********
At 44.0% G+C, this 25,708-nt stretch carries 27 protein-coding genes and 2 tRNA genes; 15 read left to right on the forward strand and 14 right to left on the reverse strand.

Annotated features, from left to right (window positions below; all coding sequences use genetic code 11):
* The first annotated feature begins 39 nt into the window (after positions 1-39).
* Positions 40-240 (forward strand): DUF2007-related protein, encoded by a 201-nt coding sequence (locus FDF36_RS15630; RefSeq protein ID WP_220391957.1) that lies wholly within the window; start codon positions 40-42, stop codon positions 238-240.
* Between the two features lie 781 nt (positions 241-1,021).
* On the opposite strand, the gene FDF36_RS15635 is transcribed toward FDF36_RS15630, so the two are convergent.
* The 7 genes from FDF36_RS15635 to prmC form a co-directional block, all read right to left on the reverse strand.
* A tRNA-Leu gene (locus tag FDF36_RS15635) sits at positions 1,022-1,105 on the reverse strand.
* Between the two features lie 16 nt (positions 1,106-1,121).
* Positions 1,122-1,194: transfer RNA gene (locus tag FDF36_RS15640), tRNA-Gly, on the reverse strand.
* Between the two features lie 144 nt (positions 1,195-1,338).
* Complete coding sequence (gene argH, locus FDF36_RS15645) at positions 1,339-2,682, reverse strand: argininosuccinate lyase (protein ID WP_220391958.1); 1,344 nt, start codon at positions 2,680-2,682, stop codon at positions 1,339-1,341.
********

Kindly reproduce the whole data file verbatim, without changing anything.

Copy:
At 44.0% G+C, this 25,708-nt stretch carries 27 protein-coding genes and 2 tRNA genes; 15 read left to right on the forward strand and 14 right to left on the reverse strand.

Annotated features, from left to right (window positions below; all coding sequences use genetic code 11):
* The first annotated feature begins 39 nt into the window (after positions 1-39).
* Positions 40-240 (forward strand): DUF2007-related protein, encoded by a 201-nt coding sequence (locus FDF36_RS15630; RefSeq protein ID WP_220391957.1) that lies wholly within the window; start codon positions 40-42, stop codon positions 238-240.
* Between the two features lie 781 nt (positions 241-1,021).
* On the opposite strand, the gene FDF36_RS15635 is transcribed toward FDF36_RS15630, so the two are convergent.
* The 7 genes from FDF36_RS15635 to prmC form a co-directional block, all read right to left on the reverse strand.
* A tRNA-Leu gene (locus tag FDF36_RS15635) sits at positions 1,022-1,105 on the reverse strand.
* Between the two features lie 16 nt (positions 1,106-1,121).
* Positions 1,122-1,194: transfer RNA gene (locus tag FDF36_RS15640), tRNA-Gly, on the reverse strand.
* Between the two features lie 144 nt (positions 1,195-1,338).
* Complete coding sequence (gene argH, locus FDF36_RS15645) at positions 1,339-2,682, reverse strand: argininosuccinate lyase (protein ID WP_220391958.1); 1,344 nt, start codon at positions 2,680-2,682, stop codon at positions 1,339-1,341.